“I now have a soul. I feel reborn.” How often do you hear that from folks with whom you’ve traveled to foreign lands? Possibly never. But if you’re a traveler, and not a tourist, your life can be changed forever by what you experience when you get deeply into the people of a land that might seem like another planet. So move over, Paul Theroux; Kristen Kenney may not quite equal your version of traveling, which has included such luxuries as riding seventeen hours straight with goats and chickens on a rickety road, but few people have come as close to Kristen to the Theroux-vian spirit.
Don’t look for much of the color blue in this gothic melodrama: the term “blue ruin” means “desolation,” or “utter despondency.” Such is the manner of the movie’s principal character, Dwight (Macon Blair), who is a wreck from the first time we see him until the story’s logical conclusion. In one scene he tells his sister, Sam (Amy Hargreaves), that he’s not used to talking, and we in the audience believe him. He mumbles, he’s phlegmatic; he’s mysterious and self-destructive. At the same time he is bent on revenge and believes that he will be protecting his sister if only he can kill the fellow who liquidated his parents seemingly for having an affair with the murderer’s mother.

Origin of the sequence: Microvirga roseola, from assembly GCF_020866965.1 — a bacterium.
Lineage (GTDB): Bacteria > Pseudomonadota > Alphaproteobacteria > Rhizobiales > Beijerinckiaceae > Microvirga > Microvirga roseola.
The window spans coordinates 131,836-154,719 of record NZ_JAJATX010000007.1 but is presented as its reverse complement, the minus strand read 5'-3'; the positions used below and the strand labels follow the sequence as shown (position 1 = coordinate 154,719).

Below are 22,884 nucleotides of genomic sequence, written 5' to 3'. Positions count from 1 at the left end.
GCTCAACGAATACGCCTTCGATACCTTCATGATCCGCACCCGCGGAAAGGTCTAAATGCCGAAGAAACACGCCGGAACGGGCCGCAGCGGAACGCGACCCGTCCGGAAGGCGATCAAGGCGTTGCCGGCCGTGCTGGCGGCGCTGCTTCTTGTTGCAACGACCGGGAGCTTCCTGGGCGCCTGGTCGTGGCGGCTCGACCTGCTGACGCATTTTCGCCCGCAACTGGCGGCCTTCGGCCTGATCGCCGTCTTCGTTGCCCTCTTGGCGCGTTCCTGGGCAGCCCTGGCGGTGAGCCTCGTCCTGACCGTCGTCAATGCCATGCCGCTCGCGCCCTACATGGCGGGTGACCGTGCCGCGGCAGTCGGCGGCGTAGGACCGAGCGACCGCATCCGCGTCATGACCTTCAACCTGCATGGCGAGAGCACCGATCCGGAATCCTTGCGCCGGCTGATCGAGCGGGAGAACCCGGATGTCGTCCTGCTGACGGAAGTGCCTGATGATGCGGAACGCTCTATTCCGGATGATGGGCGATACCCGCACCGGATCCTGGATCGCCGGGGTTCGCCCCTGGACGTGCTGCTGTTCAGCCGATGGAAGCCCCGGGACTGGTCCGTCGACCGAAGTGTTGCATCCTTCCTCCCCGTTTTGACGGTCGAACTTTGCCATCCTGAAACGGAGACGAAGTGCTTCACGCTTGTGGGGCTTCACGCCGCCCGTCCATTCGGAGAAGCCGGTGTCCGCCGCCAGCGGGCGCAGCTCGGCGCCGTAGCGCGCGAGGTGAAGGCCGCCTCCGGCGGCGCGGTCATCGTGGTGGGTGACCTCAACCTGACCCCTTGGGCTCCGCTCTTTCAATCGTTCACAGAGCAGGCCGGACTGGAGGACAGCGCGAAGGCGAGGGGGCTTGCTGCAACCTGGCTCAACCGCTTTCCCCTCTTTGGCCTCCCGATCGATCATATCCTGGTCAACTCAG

You don’t need to see this film to know that old age is, indeed, what it’s cracked up to be. For some, it’s a time to enjoy retirement, to do what you want for ten, twenty, thirty years. Even if you don’t have the money, nobody can take away your memories. Hopefully memories of your earlier self are not full of resentment but is instead about happy times, about the loves that crossed your path.